At a recent Sotheby’s auction in London, Wall by the German painter Gerhard Richter eclipsed the already vast estimate given by the auction house, finally selling for a shade under 17.5 million GBP. It confirms Richter’s place, in financial terms, at the very top of the the league of living artists. Generally, such news is transmitted with a degree of excitement and approval. It seems a sign of cultural health. Actually it shows we just don’t know what we want from art.
It’s not that there is anything wrong with the painting. It’s moving and tender. It’s a big square of red, through which streaks of blue and black and lilac tentatively emerge, as if a crucial message was straining to be heard. But not quite making it to the surface. At key moments in our lives, we might feel as if we, too, had something of deep importance to say – to a partner, a child or parent – and yet we didn’t. It was there in the atmosphere, but never got through. The painting gives dignity to our troubles and unfulfilled hopes.
But there’s an uncomfortable fact about all this: you can get the ‘message’ or, if you like, the benefit of this lovely work quite well by looking at a postcard or indeed, the reproduction on this website. The facsimile doesn’t of course quite have everything about the physical presence of the original. But it does convey almost everything, let’s say 96%, of what is important. That’s not a bad figure – given the price difference.
Auction houses – just like the National Gallery, the Louvre and the Metropolitan Museum of Art – are in the habit of insisting that, in order to derive the benefit of art, we have to go and see (and in some cases own) the original thing, the actual piece of canvas worked on by the actual hand of the great artist. It’s such an entrenched attitude, it’s got such prestige in our society, we hardly ever notice how strange and unhelpful it really is.
When it comes to literature, we’re streets ahead – and by reflex, far wiser. We don’t feel that, in order to read A Tale of Two Cities by Charles Dickens, we have to head off to the Victoria and Albert Museum every time to go through the original manuscript. We’re rightly sure that we can get everything that matters from a free e-book or a paperback (£4.99).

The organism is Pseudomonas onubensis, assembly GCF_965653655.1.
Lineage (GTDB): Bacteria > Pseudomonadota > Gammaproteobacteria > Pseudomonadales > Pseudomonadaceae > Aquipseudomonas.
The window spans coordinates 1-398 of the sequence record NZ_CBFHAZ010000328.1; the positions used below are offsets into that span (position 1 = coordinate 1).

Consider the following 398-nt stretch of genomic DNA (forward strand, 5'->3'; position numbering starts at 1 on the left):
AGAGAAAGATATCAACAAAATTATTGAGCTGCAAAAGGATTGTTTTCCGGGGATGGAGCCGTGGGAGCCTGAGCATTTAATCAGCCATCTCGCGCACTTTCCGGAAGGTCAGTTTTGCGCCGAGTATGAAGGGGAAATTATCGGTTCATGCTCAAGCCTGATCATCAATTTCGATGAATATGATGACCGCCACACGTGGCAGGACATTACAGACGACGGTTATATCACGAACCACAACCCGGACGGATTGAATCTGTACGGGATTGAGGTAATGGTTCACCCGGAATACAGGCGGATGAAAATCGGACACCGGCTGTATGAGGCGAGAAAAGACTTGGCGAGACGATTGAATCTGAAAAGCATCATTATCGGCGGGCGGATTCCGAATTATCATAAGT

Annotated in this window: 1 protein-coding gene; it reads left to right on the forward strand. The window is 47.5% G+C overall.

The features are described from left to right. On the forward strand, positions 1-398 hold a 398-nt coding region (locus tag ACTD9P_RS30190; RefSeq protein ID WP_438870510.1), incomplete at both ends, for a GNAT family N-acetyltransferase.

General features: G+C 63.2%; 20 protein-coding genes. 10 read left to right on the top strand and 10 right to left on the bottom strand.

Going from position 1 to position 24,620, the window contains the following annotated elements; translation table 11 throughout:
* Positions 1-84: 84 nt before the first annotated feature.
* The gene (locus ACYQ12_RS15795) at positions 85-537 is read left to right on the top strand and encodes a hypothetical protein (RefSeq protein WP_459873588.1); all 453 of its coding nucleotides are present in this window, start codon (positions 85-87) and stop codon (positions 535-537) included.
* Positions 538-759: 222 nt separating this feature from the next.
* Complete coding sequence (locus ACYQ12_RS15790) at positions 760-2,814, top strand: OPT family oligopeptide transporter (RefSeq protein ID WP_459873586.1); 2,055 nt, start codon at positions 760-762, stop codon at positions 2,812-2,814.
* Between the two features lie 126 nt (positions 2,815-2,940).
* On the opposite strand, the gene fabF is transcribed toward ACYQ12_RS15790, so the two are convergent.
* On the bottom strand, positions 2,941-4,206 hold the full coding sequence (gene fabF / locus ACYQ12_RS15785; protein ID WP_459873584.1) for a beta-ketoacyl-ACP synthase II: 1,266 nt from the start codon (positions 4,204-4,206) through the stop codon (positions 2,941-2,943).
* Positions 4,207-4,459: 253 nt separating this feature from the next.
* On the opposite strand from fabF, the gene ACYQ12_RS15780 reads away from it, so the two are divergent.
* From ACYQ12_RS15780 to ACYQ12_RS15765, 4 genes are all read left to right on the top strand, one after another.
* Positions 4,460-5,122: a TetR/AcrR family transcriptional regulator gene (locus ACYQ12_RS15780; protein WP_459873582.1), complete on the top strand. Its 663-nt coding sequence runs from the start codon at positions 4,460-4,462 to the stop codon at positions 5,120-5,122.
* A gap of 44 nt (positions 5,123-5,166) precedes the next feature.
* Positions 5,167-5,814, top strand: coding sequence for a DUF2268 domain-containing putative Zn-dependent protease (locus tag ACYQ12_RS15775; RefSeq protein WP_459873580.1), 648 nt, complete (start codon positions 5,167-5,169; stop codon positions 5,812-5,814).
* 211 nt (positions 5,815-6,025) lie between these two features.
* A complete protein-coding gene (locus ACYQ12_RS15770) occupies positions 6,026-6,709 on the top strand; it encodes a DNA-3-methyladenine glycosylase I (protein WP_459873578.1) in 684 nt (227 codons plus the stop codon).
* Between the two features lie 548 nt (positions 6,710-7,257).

The difference is: we know what novels are for. We’re far far more confident around books. We’ve been handling them since childhood. We know the deal: you get to meet the characters, hear their stories, enter their imaginary world. They help with perspective, self-knowledge, consolation and inspiration. We might not often say it, but we get a direct therapeutic benefit from reading them. And we understand instinctively that this can happen not in an archive, but on the train or, even better, tucked up in bed or at the beach.
You don’t need to go there
We should become equally confident about art; it would be so much wiser, cheaper and easier. Works of art aren’t endlessly mysterious things to which we invariably have to go and pay a physical homage. The national museums want us to, and one can see why – but we don’t always have to follow their call. We’ve been doing so long enough. Works of art are tools that can help our lives to go a little better. They influence our moods, remind us of important truths that are constantly slipping from our minds and – like Richter’s Wall – lend dignity to our sufferings. These are very valuable things. But nobody needs to pay millions, or take a day off and make a trip to an art gallery, just to get hold of them. The postcard is enough. 96% of the value of the Richter painting is available if you just scroll it up and take a look at it for two concentrated minutes. That’s a big saving. No wonder Sotheby’s, the National Galleries and anyone in their pay would be deeply unhappy to read this.
For more on the therapeutic benefits of art, see: artastherapy.com